Probability of Project
Completion
What is the probability this project can
be completed on or before the 16 week
deadline?
Z = due – expected date /p
date
of completion
= (16 wks – 15 wks)/1.76
= 0.57
Where Z is the number of
standard deviations the due
date lies from the mean
Probability of Project
Completion
What is the probability
can
.00
.01 this project
.07
.08
be completed
on or before the
16 week
.1 .50000 .50399
.52790 .53188
deadline?
.2 .53983 .54380
.56749 .57142
.5
.6
date /
Z.69146
= due .69497
− expected.71566
.71904
p
date
.72575
of completion
.72907
.74857
.75175
= (16 wks − 15 wks)/1.76
= 0.57
Where Z is the number of
standard deviations the due
date lies from the mean
Probability of Project
Completion
Probability
(T ≤ 16 weeks)
is 71.57%
0.57 Standard deviations
15
Weeks
16
Weeks
Time
Determining Project
Completion Time
Probability
of 0.99
Due date = 15 + 2.33 x 1.76
= 19.1 weeks
Probability
of 0.01
2.33 Standard
deviations
Z = 2.33
0
2.33
Z
PERT Example
Activity
A
B
C
D
E
F
G
H
I
J
K
Optimistic
Most
Likely
Pessimistic
a
m
b
3
2
1
6
2
6
1
3
10
14
2
6
4
2
7
4
10
2
6
11
16
8
8
4
3
8
6
14
4
9
12
20
10
Expected
ImmediateVariance
Time
t = (aPredecessors
+ 4m + b)/6
[(b – a)/6]2
5.83
3.67
2.00
7.00
4.00
10.00
2.17
6.00
11.00
16.33
7.33
C
B,D
A,E
A,E
F
G
C
H,I
0.69
0.11
0.11
0.11
0.44
1.78
0.25
1.00
0.11
1.00
1.78
Time-cost Trade-offs: Crashing
 Crash – shortening activity duration
 Procedure for crashing
 Crash the project one period at a time
 Only an activity on the critical path
 Crash the least expensive activity
 Multiple critical paths: find the sum of
crashing the least expensive activity on
each critical path
Crashing The Project
Time (Wks)
Activity Normal Crash
A
B
C
D
E
F
G
H
2
3
2
4
4
3
5
2
1
1
1
2
2
2
2
1
Cost ($)
Crash Cost Critical
Normal
Crash Per Wk ($) Path?
22,000
30,000
26,000
48,000
56,000
30,000
80,000
16,000
308,000
22,750
34,000
27,000
49,000
58,000
30,500
84,500
19,000
750
2,000
1,000
1,000
1,000
500
1,500
3,000
Yes
No
Yes
No
Yes
No
Yes
Yes
Crash and Normal Times and
Costs for Activity B
Activity
Cost
Crash
$34,000 —
Crash Cost/Wk =
Crash $33,000 —
Cost
=
$34,000 – $30,000
3–1
$4,000
=
= $2,000/Wk
2 Wks
$32,000 —
$31,000 —
$30,000 —
Normal
Cost
Crash Cost – Normal Cost
Normal Time – Crash Time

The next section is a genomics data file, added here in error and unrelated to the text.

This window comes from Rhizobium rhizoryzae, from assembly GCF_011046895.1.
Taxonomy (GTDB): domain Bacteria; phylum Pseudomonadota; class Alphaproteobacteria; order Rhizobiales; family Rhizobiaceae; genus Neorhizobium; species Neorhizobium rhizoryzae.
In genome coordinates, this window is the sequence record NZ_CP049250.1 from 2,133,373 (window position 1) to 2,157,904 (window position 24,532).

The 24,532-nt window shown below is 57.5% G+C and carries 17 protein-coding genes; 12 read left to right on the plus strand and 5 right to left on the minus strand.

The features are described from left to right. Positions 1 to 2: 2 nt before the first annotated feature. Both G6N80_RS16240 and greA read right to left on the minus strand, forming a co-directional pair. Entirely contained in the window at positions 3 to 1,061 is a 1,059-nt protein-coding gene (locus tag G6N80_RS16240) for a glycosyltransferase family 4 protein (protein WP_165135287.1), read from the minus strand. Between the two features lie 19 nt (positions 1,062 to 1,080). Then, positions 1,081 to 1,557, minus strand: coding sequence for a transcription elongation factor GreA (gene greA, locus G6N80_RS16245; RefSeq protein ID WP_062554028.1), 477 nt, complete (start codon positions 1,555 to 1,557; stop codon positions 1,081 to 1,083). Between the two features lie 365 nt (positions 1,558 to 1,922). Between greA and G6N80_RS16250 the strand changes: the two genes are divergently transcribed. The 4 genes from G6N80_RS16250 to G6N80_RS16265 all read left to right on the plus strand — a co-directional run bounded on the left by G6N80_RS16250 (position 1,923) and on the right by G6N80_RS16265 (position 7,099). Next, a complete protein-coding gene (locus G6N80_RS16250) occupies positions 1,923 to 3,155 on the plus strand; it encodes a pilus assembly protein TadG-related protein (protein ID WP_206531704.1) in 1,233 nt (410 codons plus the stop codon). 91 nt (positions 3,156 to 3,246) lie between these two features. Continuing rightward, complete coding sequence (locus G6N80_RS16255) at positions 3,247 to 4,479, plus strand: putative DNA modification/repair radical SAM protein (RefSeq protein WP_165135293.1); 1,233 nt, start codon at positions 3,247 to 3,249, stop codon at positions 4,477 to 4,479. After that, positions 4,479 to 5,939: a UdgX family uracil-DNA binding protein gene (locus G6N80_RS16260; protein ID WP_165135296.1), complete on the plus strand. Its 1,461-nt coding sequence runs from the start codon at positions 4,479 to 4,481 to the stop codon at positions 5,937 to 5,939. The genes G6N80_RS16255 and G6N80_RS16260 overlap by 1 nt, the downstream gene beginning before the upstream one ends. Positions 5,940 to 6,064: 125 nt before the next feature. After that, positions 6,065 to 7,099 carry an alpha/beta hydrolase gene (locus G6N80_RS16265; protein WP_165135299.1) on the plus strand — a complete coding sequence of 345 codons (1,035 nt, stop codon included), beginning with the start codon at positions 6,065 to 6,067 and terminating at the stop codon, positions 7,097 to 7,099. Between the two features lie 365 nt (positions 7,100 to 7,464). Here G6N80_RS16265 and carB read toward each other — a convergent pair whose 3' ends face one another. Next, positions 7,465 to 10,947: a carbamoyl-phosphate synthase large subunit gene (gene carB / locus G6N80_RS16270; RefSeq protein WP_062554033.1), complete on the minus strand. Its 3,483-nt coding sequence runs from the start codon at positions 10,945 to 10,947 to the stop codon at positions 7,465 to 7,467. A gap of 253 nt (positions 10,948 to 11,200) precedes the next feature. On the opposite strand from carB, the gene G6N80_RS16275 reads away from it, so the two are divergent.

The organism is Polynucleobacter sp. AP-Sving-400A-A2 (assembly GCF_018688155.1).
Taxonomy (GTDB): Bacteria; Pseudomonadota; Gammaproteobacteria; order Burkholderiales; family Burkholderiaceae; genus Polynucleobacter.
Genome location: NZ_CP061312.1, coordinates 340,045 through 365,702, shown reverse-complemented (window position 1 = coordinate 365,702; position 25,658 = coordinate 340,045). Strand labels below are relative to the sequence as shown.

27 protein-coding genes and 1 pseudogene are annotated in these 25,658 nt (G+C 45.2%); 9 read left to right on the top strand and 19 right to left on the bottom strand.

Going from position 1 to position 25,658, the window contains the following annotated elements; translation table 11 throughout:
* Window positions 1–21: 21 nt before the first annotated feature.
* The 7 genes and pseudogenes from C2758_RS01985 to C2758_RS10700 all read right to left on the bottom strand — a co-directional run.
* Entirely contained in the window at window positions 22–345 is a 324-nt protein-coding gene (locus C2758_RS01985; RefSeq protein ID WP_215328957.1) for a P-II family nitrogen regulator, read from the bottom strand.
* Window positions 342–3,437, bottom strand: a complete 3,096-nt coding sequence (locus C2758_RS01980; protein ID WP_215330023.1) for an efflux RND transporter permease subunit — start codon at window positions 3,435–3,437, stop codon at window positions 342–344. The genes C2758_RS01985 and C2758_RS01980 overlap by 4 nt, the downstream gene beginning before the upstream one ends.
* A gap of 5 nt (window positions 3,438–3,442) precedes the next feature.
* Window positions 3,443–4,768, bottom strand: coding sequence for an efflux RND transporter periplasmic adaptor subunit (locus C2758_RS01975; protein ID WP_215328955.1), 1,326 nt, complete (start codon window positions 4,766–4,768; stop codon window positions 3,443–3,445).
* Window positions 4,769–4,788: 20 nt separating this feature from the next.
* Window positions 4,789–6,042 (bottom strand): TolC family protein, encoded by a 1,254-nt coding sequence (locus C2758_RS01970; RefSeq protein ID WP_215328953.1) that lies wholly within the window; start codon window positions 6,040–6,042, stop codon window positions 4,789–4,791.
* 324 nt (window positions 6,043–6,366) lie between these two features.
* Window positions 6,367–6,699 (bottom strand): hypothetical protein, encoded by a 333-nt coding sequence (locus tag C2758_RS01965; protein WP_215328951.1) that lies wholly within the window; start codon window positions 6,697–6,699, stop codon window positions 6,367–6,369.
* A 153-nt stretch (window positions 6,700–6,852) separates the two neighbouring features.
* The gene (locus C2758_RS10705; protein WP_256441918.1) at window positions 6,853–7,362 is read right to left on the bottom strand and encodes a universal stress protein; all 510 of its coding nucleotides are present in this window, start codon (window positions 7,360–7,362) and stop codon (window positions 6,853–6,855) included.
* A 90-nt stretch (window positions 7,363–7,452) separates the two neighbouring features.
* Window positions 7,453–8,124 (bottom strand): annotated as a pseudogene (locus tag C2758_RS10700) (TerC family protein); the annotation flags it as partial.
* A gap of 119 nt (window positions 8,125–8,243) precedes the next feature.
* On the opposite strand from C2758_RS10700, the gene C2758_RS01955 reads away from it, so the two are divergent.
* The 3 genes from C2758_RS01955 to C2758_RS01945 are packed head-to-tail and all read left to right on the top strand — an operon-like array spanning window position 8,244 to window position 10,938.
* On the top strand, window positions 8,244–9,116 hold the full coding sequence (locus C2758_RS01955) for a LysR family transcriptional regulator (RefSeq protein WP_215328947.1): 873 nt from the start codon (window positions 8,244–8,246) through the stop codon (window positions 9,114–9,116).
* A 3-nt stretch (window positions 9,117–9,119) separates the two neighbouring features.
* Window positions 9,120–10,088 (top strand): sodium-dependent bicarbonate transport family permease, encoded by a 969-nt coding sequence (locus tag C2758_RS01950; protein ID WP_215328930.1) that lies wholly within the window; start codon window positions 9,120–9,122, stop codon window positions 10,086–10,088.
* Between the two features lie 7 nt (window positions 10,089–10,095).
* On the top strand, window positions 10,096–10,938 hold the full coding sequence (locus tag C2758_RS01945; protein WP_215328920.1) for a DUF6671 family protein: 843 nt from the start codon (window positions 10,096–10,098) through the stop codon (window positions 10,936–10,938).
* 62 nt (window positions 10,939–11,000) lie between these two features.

Normal
—
|
1
Crash Time
|
2
|
3
Normal Time
Time (Weeks)
Critical Path And Slack Times
For Milwaukee Paper
0
0
0
0
Start
0
0
A
2
2
2
2
2
Slack = 0
C
2
4
4
4
10
Slack = 0
4
0
4
0
1
B
3
3
3
4
4
Slack = 1
D
4
E
4
F
3
7
13
Slack = 6
8
13
8
13
Slack = 0
7
8
13
8
8
13
Slack = 1
2
15
15
Slack = 0
G
5
H
Slack = 0
Advantages of PERT
 Forces managers to organize
 Provides graphic display of activities
 Identifies
4

Critical activities

Slack activities
2
1
5
3
6
Limitations of PERT
 Important activities may be omitted
 Precedence relationships may not be
correct
 Estimates may include
a fudge factor
 May focus solely
on critical path
4
2
1
5
142 weeks
3
6
Goldratt’s Critical Chain
 Goldratt’s insight on project management
 Time estimates are often pessimistic
 Activities finished ahead of schedule often go
unreported
 With multiple projects, resources needed for one
project may be in use on another
Project Management Software







Computer aided design (CAD)
Groupware (Lotus Notes)
CA Super Project
Harvard Total Manager
MS Project
Sure Track Project Manager
Time Line
Project Risk Management
 Risk: occurrence of events that have
undesirable consequences
 Delays
 Increased costs
 Inability to meet specifications
 Project termination
Risk Management
 Identify potential risks
 Analyze and assess risks
 Work to minimize occurrence of risk
 Establish contingency plans
Summary
 Projects are a unique set of activities
 Projects go through life cycles
 PERT and CPM are two common
techniques
 Network diagrams
 Project management software available